Survivors Pathway is based in Miami



Survivors Pathway works with undocumented LGBTQ immigrants and other vulnerable groups in South Florida. (Photo courtesy of Francesco Duberli)


MIAMI – The CEO of an organization that provides support to undocumented LGBTQ immigrants says the Biden administration has given many of his clients a renewed sense of hope.

“People definitely feel much more relaxed,” Survivors Pathway CEO Francesco Duberli told the Washington Blade on March 5 during an interview at his Miami office. “There’s much hope. You can tell … the conversation’s shifted.”

Duberli — a gay man from Colombia who received asylum in the U.S. because of anti-gay persecution he suffered in his homeland — founded Survivors Pathway in 2011. The Miami-based organization currently has 23 employees.

Survivors Pathway CEO Francesco Duberli at his office in Miami on March 5, 2021. (Washington Blade photo by Yariel Valdés González)

Duberli said upwards of 50 percent of Survivors Pathway’s clients are undocumented. Duberli told the Blade that many of them are survivors of domestic violence, sexual assault and human trafficking and victims of hate crimes based on their sexual orientation and gender identity.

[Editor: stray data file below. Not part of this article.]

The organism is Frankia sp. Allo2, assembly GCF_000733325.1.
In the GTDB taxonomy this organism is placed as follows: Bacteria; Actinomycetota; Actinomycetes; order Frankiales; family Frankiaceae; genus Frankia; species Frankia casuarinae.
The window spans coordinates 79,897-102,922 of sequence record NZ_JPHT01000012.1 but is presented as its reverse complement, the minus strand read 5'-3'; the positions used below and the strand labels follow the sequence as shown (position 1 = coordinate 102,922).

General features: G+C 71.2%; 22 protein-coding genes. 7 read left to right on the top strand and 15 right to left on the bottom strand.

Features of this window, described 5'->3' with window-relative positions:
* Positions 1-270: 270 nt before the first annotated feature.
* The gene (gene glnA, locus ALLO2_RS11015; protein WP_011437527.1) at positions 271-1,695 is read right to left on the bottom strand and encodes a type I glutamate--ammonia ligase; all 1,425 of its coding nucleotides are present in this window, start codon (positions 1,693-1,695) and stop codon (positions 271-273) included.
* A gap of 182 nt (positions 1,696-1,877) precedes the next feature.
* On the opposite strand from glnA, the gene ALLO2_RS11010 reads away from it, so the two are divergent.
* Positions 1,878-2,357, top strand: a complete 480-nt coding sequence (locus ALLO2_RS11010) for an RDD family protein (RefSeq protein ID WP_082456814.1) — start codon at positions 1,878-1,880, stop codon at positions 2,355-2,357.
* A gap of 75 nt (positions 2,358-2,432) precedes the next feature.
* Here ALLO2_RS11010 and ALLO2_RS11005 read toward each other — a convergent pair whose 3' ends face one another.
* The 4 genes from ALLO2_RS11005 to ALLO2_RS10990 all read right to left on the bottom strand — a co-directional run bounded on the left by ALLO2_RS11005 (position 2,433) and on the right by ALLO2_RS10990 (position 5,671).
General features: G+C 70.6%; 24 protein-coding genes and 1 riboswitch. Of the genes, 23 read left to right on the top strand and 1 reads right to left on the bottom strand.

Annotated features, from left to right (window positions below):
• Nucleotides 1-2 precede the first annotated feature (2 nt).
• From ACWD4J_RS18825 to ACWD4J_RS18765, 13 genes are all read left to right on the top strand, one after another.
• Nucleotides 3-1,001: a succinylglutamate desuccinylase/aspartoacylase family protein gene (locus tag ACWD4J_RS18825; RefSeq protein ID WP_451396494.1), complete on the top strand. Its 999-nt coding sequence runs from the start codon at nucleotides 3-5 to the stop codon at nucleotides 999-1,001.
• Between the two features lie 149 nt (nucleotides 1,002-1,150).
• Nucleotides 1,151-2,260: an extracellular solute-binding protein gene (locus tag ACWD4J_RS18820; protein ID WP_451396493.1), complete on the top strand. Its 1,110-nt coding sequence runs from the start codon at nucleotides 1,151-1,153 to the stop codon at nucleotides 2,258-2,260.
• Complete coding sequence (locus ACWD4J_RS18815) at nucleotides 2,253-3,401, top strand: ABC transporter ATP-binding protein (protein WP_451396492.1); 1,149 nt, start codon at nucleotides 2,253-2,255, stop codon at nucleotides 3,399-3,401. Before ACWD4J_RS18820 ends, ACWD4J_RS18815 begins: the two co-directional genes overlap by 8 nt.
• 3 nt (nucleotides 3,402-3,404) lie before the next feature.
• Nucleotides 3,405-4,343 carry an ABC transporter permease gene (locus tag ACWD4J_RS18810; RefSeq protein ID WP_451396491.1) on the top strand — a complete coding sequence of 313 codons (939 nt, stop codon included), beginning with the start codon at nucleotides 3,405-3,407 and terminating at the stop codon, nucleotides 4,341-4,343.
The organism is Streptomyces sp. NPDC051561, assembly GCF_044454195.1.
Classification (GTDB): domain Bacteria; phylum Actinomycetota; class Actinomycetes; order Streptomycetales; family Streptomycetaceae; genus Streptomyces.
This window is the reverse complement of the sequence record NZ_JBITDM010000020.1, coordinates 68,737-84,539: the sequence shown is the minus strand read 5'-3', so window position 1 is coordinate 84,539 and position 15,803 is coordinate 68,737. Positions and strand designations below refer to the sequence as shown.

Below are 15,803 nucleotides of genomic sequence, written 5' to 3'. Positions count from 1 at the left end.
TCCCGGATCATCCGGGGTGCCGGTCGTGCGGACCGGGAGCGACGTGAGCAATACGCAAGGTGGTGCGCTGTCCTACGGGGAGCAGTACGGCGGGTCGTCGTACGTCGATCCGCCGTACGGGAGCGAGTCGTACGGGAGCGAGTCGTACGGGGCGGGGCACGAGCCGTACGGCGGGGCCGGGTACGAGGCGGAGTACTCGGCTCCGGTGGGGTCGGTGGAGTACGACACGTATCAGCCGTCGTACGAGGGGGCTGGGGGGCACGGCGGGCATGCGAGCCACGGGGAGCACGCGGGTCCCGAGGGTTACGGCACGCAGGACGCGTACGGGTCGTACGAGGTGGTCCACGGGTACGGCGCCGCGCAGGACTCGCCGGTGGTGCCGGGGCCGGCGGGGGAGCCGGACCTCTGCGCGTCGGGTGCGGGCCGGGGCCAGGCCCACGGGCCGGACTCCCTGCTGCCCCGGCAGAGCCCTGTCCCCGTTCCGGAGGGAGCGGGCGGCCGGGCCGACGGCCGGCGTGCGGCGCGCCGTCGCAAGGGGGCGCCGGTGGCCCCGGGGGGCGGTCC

“Part of the work that we have done for years is for us to become the bridge between the communities and law enforcement or the justice system in the United States,” said Duberli. “We have focused on creating a language that helps us to create this communication between the undocumented immigrant community and law enforcement, the state attorney’s office and the court.”

“The fear is not only about immigration,” he added. “There are many other factors that immigrants bring with them that became barriers in terms of wanting to or trying to access the justice system in the United States.”

Duberli spoke with the Blade roughly a week after the Biden administration began to allow into the U.S. asylum seekers who had been forced to pursue their cases in Mexico under the previous White House’s “Remain in Mexico” policy.

The administration this week began to reunite migrant children who the Trump administration separated from their parents. Title 42, a Centers for Disease Control and Prevention rule that closed the Southern border to most asylum seekers and migrants because of the coronavirus pandemic, remains in place.